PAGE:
The real impact of China’s constrained fiscal capacity will be limits on Beijing’s ambitious long-term policy objectives. As China continues to run large deficits relative to GDP, ramping up those deficits further to stimulate the economy becomes far more difficult. Similarly, fiscal revenues are not unlimited, and are now shrinking relative to the size of the economy. Beijing will become less capable of sustaining policy objectives in the future, or will have to make trade-offs between them.

  • Pension and social security expenses increased 8.3% per year over the past five years and are set to accelerate as China’s working age population declines. As the workforce shrinks, increased social security expenditures will consume a larger proportion of local budgets.
  • Over the past decade, China’s national defense spending increased 8.2% per year. With GDP growth rates continuing to decline and revenue streams under pressure, plans to continue growing national defense expenditures at current rates will become constrained by the declining tax base. Beijing can always maintain defense spending as a high priority, but it is unlikely to expand significantly faster than the economy as a whole.
  • Environmental technology investments to prepare China’s economy for a lower-carbon future will require tens trillions of yuan of new investment in the years ahead. Only a small portion of this can be funded directly via fiscal outlays, but financing such investments using commercial terms is likely to slow the overall buildout.
  • China’s industrial policy in developing self-reliance in strategic industries, including the “dual circulation” plan, will depend upon policy-led investment that will be more difficult to maintain.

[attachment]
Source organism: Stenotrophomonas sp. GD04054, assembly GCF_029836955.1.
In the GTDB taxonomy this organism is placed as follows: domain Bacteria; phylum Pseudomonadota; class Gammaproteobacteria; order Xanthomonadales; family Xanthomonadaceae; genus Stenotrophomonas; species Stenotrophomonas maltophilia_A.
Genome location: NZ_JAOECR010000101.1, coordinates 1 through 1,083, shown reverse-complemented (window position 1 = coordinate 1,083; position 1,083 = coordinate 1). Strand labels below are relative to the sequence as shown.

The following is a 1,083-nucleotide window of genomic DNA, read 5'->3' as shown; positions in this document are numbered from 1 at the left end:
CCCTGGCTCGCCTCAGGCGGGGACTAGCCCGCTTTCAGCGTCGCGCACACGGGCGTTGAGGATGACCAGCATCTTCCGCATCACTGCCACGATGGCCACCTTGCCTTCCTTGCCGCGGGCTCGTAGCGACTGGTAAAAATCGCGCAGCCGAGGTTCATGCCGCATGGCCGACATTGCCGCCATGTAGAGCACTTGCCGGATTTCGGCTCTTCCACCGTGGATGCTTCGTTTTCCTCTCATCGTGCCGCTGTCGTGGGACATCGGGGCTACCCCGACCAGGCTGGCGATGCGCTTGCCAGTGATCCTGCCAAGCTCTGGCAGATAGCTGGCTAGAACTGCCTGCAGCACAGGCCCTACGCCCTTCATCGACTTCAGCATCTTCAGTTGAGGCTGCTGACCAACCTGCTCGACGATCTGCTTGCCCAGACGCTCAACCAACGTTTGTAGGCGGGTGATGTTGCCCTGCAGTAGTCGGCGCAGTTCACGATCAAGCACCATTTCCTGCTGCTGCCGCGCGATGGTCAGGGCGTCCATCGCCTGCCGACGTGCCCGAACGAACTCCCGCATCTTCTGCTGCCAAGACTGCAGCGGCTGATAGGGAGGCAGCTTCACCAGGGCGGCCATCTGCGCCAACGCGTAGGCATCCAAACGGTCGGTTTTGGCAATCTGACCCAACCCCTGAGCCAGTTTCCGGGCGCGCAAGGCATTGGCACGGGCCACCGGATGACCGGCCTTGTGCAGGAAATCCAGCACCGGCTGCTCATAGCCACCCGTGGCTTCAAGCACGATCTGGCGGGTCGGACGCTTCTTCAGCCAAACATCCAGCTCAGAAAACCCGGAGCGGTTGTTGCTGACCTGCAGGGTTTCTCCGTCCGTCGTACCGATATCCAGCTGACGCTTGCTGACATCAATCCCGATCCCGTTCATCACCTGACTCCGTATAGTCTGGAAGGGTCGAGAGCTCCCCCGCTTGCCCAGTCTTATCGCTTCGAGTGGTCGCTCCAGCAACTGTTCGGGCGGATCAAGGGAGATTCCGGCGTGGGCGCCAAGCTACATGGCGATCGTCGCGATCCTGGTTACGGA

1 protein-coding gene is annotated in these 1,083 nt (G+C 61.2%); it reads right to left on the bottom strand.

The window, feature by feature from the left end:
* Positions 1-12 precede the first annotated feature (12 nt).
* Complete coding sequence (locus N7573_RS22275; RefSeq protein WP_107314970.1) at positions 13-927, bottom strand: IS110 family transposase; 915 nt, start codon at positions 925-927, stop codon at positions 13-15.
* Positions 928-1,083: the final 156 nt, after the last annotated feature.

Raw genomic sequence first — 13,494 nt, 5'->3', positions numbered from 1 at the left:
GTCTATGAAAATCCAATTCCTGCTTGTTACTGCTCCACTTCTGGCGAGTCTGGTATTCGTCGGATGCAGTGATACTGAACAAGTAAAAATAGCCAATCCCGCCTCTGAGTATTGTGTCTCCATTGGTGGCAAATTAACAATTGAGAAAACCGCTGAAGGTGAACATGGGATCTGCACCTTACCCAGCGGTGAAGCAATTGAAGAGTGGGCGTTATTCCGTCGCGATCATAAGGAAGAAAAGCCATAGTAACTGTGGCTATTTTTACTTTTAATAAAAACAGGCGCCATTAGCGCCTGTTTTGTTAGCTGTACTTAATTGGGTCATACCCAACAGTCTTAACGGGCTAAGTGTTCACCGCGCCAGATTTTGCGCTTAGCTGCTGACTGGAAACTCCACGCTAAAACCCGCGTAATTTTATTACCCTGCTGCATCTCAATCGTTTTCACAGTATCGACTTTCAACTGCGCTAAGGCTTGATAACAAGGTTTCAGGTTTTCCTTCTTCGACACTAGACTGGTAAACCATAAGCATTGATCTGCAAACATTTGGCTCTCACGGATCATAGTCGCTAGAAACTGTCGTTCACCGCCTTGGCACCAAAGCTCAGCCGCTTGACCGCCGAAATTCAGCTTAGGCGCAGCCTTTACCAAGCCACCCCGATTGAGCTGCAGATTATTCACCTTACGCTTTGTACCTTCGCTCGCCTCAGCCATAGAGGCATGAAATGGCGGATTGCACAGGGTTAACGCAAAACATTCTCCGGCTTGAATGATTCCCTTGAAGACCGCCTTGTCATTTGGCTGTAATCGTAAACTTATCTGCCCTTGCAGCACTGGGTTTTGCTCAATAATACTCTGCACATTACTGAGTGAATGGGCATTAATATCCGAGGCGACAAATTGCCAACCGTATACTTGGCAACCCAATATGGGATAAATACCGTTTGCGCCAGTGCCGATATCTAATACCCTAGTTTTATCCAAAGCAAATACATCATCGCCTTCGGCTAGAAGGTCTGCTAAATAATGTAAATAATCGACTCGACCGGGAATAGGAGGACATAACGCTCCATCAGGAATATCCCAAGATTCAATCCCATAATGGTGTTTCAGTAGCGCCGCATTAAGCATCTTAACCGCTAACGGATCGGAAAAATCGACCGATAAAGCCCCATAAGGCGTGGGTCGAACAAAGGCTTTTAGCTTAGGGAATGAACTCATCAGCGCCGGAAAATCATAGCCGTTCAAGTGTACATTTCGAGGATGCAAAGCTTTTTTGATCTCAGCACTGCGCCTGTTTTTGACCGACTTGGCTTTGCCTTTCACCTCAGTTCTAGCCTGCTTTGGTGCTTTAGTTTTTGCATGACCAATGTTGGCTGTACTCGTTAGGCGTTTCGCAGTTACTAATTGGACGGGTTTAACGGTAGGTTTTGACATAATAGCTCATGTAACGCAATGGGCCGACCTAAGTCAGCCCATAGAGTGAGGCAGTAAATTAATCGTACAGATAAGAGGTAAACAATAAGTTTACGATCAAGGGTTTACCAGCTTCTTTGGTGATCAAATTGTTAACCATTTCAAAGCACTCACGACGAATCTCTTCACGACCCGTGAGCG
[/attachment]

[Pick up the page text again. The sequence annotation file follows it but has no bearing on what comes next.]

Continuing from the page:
• Science and technology-related spending remains a priority, and budget allocations to key national labs for basic research will remain intact, but local government funding for applied research and investment in strategic industries will need to trade off against other priorities at the local level.
  • China relies upon policy banks’ external lending to fund overseas infrastructure, extend political influence, and expand its own export markets. But policy banks have seen significant losses on those loans in recent years, with an estimated $78 billion in overseas loans either in default or being renegotiated since 2020 (See “China’s External Debt Renegotiations After Zambia”) and authorities may balk at additional borrowing or recapitalization of these banks to absorb losses and provide debt relief to emerging markets in the context of rising domestic fiscal obligations.

China’s fiscal capacity is far more limited today than in the past. Urgent changes to China’s fiscal system are necessary to accommodate a consumption-led growth model in the future, including adjustments to tax rates, tax coverage, and revenue sharing between central and local governments. Until then, Beijing will struggle to use fiscal policy either as an effective counter-cyclical tool or as an instrument to achieve longer-term policy objectives.